By Sharon Atieno
Though the bulk of antibiotics prescription in outpatient clinic is because of urinary tract infection (UTI), half of UTI patients are being given antibiotics unnecessarily, a research study has disclosed.
A hospital based laboratory surveillance carried out by the United States Army Medical Research Directorate- Africa (USAMRD-A) in five counties in Kenya on antimicrobial resistance (AMR) found that out of 581 urine samples that were tested for UTI, half of the urine samples which have met the criteria for suspects of bacterial infection are not really bacteria.
Though antibiotics have saved millions of lives, increased human life span and made safe surgeries possible, increased and improper use of antibiotics has led to bacteria becoming resistant to the drugs. According to the World Health Organization (WHO), AMR is one of the biggest threats to global health, food security and development today, this is because few alternate antibiotics are available and only a limited number of new antibiotics are being discovered.
“As you take the antibiotics, normal bacteria in the body are also being exposed to it,” explained Dr. Lilian Musila, a Principal scientist at the department of emerging infectious diseases USAMRD-A/KEMRI during an interview at the 9th KEMRI Annual Scientific and Health (KASH) conference. “They do not just kill the thing that is making you sick, it kills all the other bacteria in your body. It destroys your normal flora which creates an imbalance and actually leads to other infections because your protective bacteria are all gone.”
While recommending that a study should be conducted to find out what the other causes of UTI are other than candida, yeast and some bacteria, Dr.Musila also urged physicians to do more examination to ascertain that the patient is suffering from UTI.
“The symptoms associated with UTI are similar to other health problems, thus, might be an indication of an underlying problem such as kidney infection. We have to be careful, we cannot have half of patients who are being given antibiotics not require it,” she said.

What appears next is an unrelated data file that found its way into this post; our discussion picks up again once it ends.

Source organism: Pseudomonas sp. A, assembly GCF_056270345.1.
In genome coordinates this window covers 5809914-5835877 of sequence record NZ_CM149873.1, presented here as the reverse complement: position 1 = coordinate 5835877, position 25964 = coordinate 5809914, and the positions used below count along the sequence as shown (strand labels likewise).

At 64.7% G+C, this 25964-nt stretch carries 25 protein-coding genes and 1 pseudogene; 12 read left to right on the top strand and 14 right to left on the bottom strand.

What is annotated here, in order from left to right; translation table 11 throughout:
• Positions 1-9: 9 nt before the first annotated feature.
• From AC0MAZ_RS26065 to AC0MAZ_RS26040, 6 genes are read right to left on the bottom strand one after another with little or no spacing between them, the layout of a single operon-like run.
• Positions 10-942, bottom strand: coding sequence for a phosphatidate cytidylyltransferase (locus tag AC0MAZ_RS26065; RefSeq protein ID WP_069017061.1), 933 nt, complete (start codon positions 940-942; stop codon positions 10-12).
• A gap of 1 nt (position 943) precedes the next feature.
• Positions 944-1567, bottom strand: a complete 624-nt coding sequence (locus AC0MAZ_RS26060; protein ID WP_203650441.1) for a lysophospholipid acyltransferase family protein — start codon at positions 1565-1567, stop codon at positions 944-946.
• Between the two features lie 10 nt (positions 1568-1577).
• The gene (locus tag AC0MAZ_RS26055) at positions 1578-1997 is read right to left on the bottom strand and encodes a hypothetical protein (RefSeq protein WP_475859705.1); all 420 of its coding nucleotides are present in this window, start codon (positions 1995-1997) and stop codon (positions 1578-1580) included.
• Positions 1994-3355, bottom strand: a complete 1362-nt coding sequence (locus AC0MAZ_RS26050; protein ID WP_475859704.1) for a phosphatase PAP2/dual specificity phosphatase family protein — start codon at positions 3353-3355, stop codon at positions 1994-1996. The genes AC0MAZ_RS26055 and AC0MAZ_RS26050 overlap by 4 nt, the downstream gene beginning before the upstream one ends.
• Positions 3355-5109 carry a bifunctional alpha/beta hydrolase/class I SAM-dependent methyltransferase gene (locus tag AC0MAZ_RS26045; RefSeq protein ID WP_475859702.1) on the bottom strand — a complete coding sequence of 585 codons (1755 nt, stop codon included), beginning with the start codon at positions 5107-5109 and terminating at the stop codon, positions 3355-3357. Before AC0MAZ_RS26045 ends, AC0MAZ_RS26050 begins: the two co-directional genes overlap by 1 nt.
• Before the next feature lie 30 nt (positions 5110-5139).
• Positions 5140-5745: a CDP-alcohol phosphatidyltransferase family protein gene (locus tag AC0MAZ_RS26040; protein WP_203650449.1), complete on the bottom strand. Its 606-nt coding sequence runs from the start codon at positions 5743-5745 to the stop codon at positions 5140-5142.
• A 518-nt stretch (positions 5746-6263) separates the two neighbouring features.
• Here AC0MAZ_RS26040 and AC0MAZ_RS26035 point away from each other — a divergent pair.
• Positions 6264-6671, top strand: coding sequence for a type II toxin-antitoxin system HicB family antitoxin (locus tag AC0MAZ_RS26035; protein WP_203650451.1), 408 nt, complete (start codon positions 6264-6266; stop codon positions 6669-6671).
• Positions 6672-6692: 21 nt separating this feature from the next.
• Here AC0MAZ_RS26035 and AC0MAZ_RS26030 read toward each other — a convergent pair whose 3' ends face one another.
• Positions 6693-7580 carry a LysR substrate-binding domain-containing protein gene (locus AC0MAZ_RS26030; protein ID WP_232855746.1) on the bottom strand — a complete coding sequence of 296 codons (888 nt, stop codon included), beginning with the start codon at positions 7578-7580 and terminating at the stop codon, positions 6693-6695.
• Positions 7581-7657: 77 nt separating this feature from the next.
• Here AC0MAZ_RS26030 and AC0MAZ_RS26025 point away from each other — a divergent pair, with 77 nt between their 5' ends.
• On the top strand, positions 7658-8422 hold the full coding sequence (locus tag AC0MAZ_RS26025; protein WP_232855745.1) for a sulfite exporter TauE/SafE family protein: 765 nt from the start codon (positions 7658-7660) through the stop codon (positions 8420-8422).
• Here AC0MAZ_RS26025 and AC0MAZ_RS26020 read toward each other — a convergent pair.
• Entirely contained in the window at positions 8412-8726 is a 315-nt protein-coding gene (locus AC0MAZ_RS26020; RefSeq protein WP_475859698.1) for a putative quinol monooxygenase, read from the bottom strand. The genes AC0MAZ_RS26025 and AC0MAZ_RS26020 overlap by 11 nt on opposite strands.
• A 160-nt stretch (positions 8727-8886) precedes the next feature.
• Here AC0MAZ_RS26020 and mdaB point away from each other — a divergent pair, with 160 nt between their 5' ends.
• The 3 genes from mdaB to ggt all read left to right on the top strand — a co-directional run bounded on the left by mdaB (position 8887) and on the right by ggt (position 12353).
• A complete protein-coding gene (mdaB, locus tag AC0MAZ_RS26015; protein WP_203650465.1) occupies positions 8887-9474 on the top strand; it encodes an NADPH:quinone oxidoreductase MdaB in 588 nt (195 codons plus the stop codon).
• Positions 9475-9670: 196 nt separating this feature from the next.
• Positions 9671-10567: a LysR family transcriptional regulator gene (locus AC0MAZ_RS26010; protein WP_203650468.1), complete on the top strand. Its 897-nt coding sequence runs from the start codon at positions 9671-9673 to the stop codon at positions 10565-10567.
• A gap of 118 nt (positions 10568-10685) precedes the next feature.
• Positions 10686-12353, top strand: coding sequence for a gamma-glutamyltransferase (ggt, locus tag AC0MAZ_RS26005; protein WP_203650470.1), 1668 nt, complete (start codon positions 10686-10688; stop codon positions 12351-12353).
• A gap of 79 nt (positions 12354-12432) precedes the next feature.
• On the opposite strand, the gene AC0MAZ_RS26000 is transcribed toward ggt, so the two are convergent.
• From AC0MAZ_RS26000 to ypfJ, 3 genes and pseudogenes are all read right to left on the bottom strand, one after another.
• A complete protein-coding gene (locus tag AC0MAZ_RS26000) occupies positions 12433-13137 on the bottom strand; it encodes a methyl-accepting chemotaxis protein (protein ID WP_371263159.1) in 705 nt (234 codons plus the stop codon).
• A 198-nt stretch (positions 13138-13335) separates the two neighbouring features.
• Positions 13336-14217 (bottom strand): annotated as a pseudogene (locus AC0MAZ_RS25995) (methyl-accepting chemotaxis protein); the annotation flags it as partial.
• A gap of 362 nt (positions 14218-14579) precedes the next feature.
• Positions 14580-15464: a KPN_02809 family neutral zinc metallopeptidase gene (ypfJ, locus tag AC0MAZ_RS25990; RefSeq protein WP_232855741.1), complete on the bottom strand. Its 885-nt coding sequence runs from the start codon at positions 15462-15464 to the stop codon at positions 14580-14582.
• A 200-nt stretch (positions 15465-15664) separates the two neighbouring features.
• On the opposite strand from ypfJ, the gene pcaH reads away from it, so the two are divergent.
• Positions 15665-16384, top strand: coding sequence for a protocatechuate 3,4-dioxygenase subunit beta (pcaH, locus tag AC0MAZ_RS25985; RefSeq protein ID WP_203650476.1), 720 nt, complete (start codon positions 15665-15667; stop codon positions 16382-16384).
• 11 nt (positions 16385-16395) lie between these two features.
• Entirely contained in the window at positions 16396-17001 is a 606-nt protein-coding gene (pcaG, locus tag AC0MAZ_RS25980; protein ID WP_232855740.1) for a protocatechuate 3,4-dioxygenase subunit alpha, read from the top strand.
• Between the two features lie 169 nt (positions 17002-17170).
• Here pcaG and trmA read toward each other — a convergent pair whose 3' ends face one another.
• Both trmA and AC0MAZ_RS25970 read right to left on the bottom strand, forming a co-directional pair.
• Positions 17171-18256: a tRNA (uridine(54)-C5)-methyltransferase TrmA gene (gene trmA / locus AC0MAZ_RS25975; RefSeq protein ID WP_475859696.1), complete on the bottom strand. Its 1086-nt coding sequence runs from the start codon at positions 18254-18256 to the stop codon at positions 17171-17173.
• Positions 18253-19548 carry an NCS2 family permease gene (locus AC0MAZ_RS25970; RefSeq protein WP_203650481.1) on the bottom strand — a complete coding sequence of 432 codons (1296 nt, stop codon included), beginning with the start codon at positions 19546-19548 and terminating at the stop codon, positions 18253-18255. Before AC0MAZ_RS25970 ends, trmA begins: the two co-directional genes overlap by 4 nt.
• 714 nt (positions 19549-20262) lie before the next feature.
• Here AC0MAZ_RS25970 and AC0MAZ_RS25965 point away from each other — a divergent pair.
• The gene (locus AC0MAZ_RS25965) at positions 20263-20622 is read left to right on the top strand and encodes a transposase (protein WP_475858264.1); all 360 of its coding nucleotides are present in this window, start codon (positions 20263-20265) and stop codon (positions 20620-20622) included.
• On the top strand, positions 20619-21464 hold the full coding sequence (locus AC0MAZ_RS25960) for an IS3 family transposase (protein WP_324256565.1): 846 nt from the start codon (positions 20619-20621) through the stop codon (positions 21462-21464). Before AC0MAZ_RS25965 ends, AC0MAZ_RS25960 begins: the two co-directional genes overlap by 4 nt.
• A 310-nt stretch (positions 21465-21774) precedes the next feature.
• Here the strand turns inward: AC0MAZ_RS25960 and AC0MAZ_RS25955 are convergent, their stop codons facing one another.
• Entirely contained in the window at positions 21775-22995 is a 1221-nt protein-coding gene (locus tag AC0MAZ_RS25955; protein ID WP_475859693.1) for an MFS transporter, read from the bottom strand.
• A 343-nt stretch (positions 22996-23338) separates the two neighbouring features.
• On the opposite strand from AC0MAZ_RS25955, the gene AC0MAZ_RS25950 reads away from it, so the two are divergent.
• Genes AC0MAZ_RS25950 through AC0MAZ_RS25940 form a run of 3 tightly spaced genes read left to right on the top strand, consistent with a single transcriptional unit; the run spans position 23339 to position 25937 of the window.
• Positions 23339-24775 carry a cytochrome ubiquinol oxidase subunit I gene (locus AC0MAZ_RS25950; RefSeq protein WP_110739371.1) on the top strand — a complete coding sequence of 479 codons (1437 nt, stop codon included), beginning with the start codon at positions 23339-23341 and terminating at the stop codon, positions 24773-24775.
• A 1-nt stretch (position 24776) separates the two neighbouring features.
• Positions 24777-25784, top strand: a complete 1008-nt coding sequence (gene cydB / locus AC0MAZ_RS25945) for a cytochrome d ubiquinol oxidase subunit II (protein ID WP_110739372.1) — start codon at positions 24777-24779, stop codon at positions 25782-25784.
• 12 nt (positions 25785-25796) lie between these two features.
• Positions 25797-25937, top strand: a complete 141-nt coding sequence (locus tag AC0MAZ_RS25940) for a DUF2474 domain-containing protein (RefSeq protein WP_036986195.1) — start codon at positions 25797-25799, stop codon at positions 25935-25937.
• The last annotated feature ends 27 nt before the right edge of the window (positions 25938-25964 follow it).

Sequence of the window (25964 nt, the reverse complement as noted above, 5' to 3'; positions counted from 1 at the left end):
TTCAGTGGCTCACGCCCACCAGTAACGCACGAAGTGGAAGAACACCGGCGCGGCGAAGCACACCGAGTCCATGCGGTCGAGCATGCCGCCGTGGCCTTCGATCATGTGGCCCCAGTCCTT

The WHO has prioritized a group of 7 pathogens which are highly multi drug resistant, referred to as ESKAPEE they include: enterococcus faecium, staphylococcus aureus, klebsiella pneumonia, acinetobacter baumanii, pseudomonas aeruginosa, enterobacter spp and e.coli. The research on the urine samples from Kisumu, Kericho, Kilifi, Nairobi and Kisii counties indicated that UTI is caused by several organisms among them being ESKAPEE.
In a related study by Martin Georges-a researcher at USAMRD-A/KEMRI-in those five counties, acinetobacter baumanii and pseudomonas aeruginosa were found to be common in males while enterobacter species were common in females. The findings also indicated that a higher number of multidrug resistance is found in males than females despite there being a high number of females with UTI.
In addition, the study found that drug resistance varies from one bacteria species to another, and that there is high drug resistance in all classes of drugs meant for treatment of UTI including the last line, that is, cabarpenem.
“Treatment of UTIs with antibiotics should be limited as majority of UTIs are either non-bacterial or self-limiting in nature,” he said. “The choice of antibiotics should be rational as ESKAPEE pathogens which have high multidrug resistance rates are key causes of UTIs.”
According to WHO, many countries lack reliable data to track emerging microbial threats. Many countries globally are monitoring fewer than five antibiotic resistant bacteria-drug pairs including Kenya which is monitoring just one bacteria-drug pair.
In a bid to combat AMR in Kenya, a national action policy and plan were put in place in 2017. The plan outlines several strategies including strengthening surveillance and research yet, strategic national surveillance for multidrug resistance for most of the bacteria strains in a wide range of infections in Kenya is not in place. This leaves a wide gap in the fight against antimicrobial resistance in the country.